``There is no doubt that considerably less than the millionth part of a grain of arsenic may by Marsh's test be rendered visible on a glass plate; it is possible to distinguish by the eye a piece of leaf gold which would weigh less than the ten-millionth part of a grain but the real question is whether the test will discover arsenic in a single drop of solution made by dissolving one grain of the poison in a million grains or sixteen gallons of water! If not the statement amounts to nothing for it is clear that if more than one drop of such an extremely diluted solution be taken the test is acting upon a larger quantity of arsenic than the above form of expression would indicate—   I have generally found that the fractional quantity stated to be detected referred rather to the degree of dilution than to the absolute quantity of poison present, whereas a test may fail to act as we have already seen either from the smallness of the quantity present or from the very large quantity of water in which it is diffused— The results of my own experiments are that where the arsenic is mixed with the acid liquid in a tube capable of holding two fluid ounces very faint and scarcely perceptible deposits begin to be formed on a glass plate with a quantity equal to the 12160 of a grain the diffusion here being equal to two million times the weight of the poison—   With 11080 grain in the same quantity of water the arsenic forming therefore one millionth part slight brown annular stains were procured. x x x x x x x x x— With 1720 grain the arsenic being in the proportion of about 1/800,000 of the liquid the stains were much more decided but quite imponderable— With 1100 grain in one fluid oz of water, 1/48,000 part, and 167 grain in 2 fluid ounces, 1/64,800, the deposits on glass were decided and characteristic—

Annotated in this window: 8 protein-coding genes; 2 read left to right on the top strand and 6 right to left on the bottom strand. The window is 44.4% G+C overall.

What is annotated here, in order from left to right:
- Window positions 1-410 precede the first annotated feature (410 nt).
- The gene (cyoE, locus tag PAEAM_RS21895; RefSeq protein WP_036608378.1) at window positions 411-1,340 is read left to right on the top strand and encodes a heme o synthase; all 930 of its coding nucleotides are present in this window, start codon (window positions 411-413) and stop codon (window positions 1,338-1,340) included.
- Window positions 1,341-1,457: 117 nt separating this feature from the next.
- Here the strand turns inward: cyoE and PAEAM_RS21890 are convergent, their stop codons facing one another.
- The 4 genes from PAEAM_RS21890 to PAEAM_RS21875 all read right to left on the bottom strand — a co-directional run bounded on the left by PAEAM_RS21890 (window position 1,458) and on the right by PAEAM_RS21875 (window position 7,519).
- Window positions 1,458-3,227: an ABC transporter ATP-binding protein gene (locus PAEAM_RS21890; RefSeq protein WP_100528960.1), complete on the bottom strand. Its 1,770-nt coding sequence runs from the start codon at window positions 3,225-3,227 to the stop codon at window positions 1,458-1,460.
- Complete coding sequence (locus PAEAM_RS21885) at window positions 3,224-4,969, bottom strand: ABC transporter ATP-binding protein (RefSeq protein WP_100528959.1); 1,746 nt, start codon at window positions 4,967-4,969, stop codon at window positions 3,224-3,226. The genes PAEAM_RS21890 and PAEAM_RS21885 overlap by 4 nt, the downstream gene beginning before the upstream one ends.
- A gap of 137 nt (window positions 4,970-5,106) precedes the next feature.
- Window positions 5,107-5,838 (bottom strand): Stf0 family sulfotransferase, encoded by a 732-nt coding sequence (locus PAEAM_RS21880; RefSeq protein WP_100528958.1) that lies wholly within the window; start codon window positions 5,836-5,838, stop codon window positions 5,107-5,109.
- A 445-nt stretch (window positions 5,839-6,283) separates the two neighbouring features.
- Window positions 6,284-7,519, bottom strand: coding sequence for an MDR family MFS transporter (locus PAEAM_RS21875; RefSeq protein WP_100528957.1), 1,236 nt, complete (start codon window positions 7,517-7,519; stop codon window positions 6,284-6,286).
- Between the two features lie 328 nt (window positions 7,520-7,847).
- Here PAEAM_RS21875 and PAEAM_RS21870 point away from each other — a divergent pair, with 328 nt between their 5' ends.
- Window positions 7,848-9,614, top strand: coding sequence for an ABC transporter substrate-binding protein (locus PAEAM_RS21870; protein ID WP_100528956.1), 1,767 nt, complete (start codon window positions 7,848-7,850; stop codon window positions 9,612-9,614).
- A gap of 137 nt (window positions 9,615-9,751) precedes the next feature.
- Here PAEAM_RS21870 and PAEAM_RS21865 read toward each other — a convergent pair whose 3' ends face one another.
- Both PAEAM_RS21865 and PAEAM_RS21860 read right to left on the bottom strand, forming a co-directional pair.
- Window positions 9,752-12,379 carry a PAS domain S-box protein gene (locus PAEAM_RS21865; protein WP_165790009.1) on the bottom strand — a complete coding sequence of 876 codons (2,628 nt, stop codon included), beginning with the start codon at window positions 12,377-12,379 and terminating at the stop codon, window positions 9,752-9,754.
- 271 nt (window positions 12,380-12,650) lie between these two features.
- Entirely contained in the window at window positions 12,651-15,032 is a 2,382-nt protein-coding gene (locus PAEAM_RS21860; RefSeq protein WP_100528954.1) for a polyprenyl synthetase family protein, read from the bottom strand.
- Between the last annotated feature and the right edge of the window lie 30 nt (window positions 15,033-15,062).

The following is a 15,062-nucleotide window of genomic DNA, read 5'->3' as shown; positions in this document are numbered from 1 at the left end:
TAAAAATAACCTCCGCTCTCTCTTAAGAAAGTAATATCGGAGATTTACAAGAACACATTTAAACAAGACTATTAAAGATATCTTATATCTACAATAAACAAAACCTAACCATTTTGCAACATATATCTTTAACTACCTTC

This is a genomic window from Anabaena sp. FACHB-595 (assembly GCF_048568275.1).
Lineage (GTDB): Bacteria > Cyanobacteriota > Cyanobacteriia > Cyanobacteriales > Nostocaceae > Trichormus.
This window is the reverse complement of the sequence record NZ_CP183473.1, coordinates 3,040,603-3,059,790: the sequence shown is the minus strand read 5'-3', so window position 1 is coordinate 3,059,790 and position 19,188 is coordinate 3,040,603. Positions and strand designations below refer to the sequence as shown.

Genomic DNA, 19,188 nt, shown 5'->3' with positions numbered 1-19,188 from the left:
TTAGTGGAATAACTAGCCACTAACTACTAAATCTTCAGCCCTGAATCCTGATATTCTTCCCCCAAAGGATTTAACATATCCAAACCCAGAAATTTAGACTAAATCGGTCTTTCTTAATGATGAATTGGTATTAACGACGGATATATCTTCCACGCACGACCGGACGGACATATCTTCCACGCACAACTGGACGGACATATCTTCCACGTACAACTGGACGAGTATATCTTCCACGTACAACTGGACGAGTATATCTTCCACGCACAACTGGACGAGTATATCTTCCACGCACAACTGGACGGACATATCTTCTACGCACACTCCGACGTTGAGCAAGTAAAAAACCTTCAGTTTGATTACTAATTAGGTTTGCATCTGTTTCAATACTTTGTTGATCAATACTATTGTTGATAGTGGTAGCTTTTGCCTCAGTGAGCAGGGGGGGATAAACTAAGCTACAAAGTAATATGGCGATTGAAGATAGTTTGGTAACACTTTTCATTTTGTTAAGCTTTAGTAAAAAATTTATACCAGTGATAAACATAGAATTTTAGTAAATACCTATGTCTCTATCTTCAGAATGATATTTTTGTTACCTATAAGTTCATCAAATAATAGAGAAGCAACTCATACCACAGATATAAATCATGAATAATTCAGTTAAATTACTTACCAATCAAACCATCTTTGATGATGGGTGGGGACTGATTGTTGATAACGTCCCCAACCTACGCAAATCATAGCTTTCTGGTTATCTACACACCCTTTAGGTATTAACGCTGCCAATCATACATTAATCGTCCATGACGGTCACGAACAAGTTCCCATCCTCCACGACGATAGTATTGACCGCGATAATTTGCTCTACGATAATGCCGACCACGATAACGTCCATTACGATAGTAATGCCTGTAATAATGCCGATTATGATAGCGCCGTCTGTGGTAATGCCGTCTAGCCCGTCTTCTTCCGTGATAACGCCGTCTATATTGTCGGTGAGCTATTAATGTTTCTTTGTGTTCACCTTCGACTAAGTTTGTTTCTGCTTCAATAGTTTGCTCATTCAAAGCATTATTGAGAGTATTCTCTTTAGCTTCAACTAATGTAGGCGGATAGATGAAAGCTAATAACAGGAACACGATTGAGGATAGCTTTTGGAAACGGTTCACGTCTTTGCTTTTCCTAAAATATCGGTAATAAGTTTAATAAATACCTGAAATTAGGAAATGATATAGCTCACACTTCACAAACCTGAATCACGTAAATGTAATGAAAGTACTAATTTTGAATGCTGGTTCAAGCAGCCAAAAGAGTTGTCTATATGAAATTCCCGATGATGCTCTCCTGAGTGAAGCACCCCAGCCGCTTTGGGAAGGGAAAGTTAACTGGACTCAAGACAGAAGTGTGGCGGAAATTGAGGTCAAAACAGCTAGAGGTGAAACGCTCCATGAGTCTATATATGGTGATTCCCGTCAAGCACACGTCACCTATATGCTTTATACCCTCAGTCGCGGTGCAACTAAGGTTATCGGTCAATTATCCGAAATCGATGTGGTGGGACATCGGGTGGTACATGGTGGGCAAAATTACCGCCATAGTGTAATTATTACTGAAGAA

''Delicacy of Reinsch's process— This test failed to detect 14000 grain in 30 drops of water the dilution being equal to 120,000 times the weight of arsenic— The deposit on copper commenced with a violet coloured film—when the quantity of arsenious acid was equal to 13000 grain in 30 drops of water or under a dilution of 90,000 times its own weight    It was also very decided with 12000 grain in the same quantity of water—x x x x x x— the copper was coated in a few seconds when boiled in a solution containing 14000 grain in ten drops of water though the test had failed to detect the same weight of arsenic in three times that quantity of water—

``Corrosive sublimate—   The protochloride of tin added to 18640 grain of corrosive sublimate dissolved in one drop of water in a minute tube produced a dark grey discoloration from which in twenty four hours a black substance separated—   This however was in such small quantity that it was impossible to determine whether it did or did not contain any mercury''